Washington DCMay 12, 2015 in the United States ⋅
We woke to a solid breakfast courtesy of our hostel, which has a ritual that guests greet staff with a 'good morning' in a language other than English. Alex eager to finally put his D in GCSE German to good use, fired off 'Guten Tag', only to realise that it is in fact 'Guten Morgan'. Fail.
The next day was better, eager to redeem himself, Alex got in early with 'Buenos Dias'. He was so convincing the staff member tried to communicate further with us in Spanish thinking Alex was in fact Spanish. Ole!
It was another hot and humid day out on the streets of Washington. We knew we'd arrived at the White House even before seeing the building because of the watchful security and tourist crowds. Snipers on the roof, K-9 dog teams, guns, body armour and of course - sunglasses surrounding the white shining walls of the the President's residence.
We strolled around the great lawn of the Eclipse as sunglass-toting men with 'secret service' stitched on their body armour rode past on bicycles. Before us towered the obelisk of the Washington Monument with clouds brewing around its pinnacle. You can go to the top of the monument but the tickets for the day had gone by the time we arrived. Many historical attractions and museums in Washington are free to the public which is great but unfortunately we are not staying in Washington long enough to fully appreciate this.
We walked down the Mall as a slight breeze lapped the water of the reflecting pool with the Lincoln Memorial growing in size as we approached. Inside the raised stone temple sits a marble statue of the man enshrined by engravings of his Gettesburg Address and his Second Inaugural Speech.
These engraved speeches give reference to 'one nation under God', a need for 'freedom' and that 'it may seem strange that any men should dare to ask a just God's assistance in wringing their bread from the sweat of other men's faces'.
However the sense of optimism raised from this fanfare of success is muted when you realise that nearly 100 years later, in 1963, Martin Luther King stood on the very steps of the memorial to deliver his 'I Have A Dream' speech due to the significant short comings in this ideology.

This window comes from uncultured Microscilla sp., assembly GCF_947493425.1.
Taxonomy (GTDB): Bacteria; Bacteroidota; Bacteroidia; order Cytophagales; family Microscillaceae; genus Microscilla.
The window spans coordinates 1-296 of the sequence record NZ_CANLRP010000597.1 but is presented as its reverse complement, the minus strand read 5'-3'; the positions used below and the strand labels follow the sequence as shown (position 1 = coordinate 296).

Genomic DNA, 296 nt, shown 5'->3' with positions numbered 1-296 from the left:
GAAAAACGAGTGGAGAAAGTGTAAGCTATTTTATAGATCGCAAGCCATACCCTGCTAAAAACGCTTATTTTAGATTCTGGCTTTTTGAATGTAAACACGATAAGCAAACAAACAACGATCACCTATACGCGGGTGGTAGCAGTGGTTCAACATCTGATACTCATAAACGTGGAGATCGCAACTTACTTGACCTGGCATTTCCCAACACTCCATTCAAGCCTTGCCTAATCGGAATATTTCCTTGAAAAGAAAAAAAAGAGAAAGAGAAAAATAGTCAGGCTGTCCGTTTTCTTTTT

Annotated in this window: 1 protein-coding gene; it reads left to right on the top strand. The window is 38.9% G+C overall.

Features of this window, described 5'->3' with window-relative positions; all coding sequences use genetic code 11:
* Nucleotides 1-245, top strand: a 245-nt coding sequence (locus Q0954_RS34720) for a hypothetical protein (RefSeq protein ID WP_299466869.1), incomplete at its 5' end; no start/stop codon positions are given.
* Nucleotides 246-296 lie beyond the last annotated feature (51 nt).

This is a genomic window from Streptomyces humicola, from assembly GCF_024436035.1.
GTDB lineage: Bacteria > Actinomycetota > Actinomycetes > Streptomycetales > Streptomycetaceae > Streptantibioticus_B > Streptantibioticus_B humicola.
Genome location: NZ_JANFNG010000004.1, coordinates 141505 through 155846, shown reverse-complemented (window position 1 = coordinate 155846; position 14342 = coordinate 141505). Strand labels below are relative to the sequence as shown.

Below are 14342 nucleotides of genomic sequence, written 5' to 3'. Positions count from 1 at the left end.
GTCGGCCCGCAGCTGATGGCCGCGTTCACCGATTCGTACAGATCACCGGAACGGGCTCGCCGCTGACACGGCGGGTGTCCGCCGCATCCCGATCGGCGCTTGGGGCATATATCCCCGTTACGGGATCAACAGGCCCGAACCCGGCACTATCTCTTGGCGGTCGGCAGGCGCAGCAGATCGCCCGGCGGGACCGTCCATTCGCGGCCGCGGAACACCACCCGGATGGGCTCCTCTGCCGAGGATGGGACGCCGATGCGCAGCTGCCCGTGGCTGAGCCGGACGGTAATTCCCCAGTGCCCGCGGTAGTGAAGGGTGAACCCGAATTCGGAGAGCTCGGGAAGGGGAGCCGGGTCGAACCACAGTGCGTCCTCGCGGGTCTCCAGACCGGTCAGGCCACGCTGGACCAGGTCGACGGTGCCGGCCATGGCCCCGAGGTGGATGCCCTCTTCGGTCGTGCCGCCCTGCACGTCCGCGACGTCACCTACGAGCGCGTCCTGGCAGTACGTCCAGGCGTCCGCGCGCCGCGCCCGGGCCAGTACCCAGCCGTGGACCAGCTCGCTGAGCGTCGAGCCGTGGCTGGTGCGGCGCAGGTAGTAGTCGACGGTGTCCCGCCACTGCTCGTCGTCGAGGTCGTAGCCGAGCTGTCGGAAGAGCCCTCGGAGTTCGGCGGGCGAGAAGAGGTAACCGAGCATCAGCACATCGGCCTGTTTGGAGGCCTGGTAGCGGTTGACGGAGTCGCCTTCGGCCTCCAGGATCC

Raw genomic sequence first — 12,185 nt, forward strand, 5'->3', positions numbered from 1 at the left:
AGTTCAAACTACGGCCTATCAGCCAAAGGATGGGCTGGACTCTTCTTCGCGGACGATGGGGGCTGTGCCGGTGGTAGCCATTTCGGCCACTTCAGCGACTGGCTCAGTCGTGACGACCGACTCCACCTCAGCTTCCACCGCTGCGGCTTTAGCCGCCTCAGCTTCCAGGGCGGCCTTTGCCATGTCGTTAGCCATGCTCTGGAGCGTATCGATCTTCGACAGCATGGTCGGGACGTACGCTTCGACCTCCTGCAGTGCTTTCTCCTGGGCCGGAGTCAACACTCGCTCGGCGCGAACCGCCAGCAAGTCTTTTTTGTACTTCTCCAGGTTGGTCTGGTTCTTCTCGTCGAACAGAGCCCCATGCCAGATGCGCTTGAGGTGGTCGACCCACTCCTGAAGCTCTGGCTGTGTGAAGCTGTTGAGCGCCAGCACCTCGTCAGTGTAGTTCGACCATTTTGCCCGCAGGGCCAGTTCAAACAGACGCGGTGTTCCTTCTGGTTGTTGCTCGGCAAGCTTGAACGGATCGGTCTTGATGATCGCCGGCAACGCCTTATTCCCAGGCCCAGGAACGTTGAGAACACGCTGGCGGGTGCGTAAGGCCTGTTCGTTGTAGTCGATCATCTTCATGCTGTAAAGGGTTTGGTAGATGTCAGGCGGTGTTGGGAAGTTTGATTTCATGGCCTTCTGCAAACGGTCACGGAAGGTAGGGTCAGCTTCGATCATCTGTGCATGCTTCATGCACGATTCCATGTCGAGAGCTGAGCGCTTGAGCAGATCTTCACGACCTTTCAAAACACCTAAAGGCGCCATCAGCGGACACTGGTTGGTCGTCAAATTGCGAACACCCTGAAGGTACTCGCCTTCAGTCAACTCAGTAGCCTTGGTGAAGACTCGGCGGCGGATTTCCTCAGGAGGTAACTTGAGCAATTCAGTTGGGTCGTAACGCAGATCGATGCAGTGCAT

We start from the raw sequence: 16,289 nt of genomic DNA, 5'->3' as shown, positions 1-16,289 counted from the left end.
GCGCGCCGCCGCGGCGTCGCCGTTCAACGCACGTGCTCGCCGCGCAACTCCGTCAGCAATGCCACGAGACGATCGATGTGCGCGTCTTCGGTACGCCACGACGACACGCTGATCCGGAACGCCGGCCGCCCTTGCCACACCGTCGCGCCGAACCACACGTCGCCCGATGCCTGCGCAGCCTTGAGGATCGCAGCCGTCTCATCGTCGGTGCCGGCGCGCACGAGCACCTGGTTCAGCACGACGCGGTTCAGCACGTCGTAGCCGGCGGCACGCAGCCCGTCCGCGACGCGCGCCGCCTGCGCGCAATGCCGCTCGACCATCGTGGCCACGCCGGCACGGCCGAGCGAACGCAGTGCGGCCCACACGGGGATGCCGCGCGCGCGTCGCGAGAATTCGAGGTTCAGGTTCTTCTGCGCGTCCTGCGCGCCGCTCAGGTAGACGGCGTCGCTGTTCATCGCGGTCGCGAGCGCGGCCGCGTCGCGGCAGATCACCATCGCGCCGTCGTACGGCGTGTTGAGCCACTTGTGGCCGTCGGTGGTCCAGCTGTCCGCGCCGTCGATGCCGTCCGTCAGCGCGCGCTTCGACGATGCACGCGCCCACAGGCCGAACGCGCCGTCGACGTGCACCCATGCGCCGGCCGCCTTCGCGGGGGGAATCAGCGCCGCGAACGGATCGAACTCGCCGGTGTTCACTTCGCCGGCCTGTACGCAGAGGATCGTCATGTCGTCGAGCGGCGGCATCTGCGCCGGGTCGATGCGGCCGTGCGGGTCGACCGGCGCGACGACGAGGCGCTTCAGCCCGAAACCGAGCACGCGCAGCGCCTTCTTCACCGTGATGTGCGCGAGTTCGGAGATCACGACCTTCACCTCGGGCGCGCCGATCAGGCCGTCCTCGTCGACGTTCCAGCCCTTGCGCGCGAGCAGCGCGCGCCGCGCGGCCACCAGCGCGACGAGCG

We walked the short distance to the memorial that now stands to Martin Luther King. His likeness carved out of milky stone, arms crossed, looking out across the waters of the tidal basin. Quotes of Dr King's own speeches are carved in a dark stone wall behind his figure, one reading -
'The ultimate measure of a man is not where he stands in moments of comfort and convenience, but where he stands at times of challenge and controversy' (25th February 1967, Los Angeles)
We later joined a free tour of the city's African American history from our hostel. It took us to the home of Duke Ellington and other buildings of significance in the area around U street, which until the boom of Harlem in the 1920s was the largest African American community in the U.S. We finished the tour at the landmark Ben's Chilli Bowl where previous patrons include Bill Cosby and Barrack Obama. Sitting in the diner, with its walls displaying memorabilia and a jukebox playing Smokey Robinson and Michael Jackson, we tucked into the signature dish of chilli half-smoke (hot dog in a bun with mustard and chilli served over the top and a side of crinkle crisps).Read more